High Quality Material + Craftsmanship: Materials contribute to the sensory and experiential qualities of a space, as well as to its performance, therefore, it is no surprise that oftentimes there is an expectation for luxury projects to be made with above average materials and craftsmanship. Materials can be classified in many ways so it’s critical to establish a selection criteria with the client. Among the material considerations are: cost, durability/lifespan, color, texture, reflection, sourcing, sustainable lifecycle, health, flammability, acoustics. Likewise, how the materials are finished and assembled, can be just as important. The challenge is that focusing solely on materials and craftsmanship will not be sufficient in creating and defining a space, the material selection may be perceived as a crutch if the overall design falls short.
Imagery/Symbolism: The desire to imbue a project with a desired recognizable imagery that is distinct from its immediate time and geographical context could be understood as a luxury. It may be formal or atmospheric qualities that are trying to be emulated. The project in this case acts as a symbol of a real or fictional distant place, a bigone era or a visionary future. Prioritizing the positioning of the project within this extended context rather than its actual one could be perceived as thematic or cartoonish and out of place.
Designer Label / Exclusivity Within our global context, high profile projects have come to be regarded as marketplace luxury products or commodities. Guided by the Scarcity Principle, clients and stakeholders seek out exclusive design practices with recognizable branding to secure their investments in order to yield a payback- this could be in the form of garnering international attention to attract tourists or capitalize by selling at skyhigh prices. The challenge with this quest for a brand is that there has to be a very careful balance between the brand and the building. The least desired outcome would be one where the brand overshadows the actual project, neglecting the client’s spatial needs and wants and not considering the cultural and climactic context. Additionally, this dependency on brand can be precarious in the longterm since the brand may fall out of fashion or the design practice may produce many similar projects diluting the perceived value of the designer label.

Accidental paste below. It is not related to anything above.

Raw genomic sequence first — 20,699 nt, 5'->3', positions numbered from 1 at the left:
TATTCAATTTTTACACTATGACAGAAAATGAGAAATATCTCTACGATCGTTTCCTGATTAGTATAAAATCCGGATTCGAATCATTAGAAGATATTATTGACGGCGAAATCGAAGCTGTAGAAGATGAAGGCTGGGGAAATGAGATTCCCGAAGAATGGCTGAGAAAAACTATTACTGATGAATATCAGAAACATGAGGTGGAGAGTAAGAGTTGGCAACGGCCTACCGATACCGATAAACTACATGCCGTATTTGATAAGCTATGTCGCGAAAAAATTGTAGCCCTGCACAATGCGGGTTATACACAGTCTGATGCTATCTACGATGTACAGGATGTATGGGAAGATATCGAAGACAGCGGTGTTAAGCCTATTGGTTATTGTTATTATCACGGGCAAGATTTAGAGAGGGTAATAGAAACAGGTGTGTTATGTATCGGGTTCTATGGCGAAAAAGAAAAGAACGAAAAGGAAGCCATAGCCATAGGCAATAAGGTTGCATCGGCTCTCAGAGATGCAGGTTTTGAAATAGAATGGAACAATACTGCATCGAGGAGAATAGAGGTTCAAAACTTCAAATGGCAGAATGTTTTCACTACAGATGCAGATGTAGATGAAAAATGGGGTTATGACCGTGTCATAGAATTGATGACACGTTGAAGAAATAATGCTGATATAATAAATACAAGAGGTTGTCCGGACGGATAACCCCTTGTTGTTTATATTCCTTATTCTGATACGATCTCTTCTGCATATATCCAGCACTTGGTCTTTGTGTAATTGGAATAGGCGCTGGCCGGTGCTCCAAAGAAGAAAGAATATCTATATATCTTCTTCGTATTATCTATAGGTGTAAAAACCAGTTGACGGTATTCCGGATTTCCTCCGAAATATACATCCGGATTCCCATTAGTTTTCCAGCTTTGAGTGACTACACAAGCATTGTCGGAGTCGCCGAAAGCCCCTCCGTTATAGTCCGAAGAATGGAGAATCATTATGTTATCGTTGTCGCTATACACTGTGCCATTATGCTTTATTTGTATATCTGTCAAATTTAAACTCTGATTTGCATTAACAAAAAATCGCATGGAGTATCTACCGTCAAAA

Speedy Delivery: In our era of immediate gratification, speed is highly prized. Receiving a project in record time is considered a luxury. Projects delivered faster than conventional methods are greatly desired because they may provide relief money and timewise. After all time is money, and loans accrue interests and the client may need the project by a specific date. The challenge lies in the little wiggle room an aggressive delivery leaves for for due diligence relief measures, making changes along the way or to address any potential obstacles in permitting, sourcing or execution. The client will be required to sign off and commit to many final decisions very early on to remain on schedule and on budget. If the client is knowledgeable about the process and what is required of them from prior projects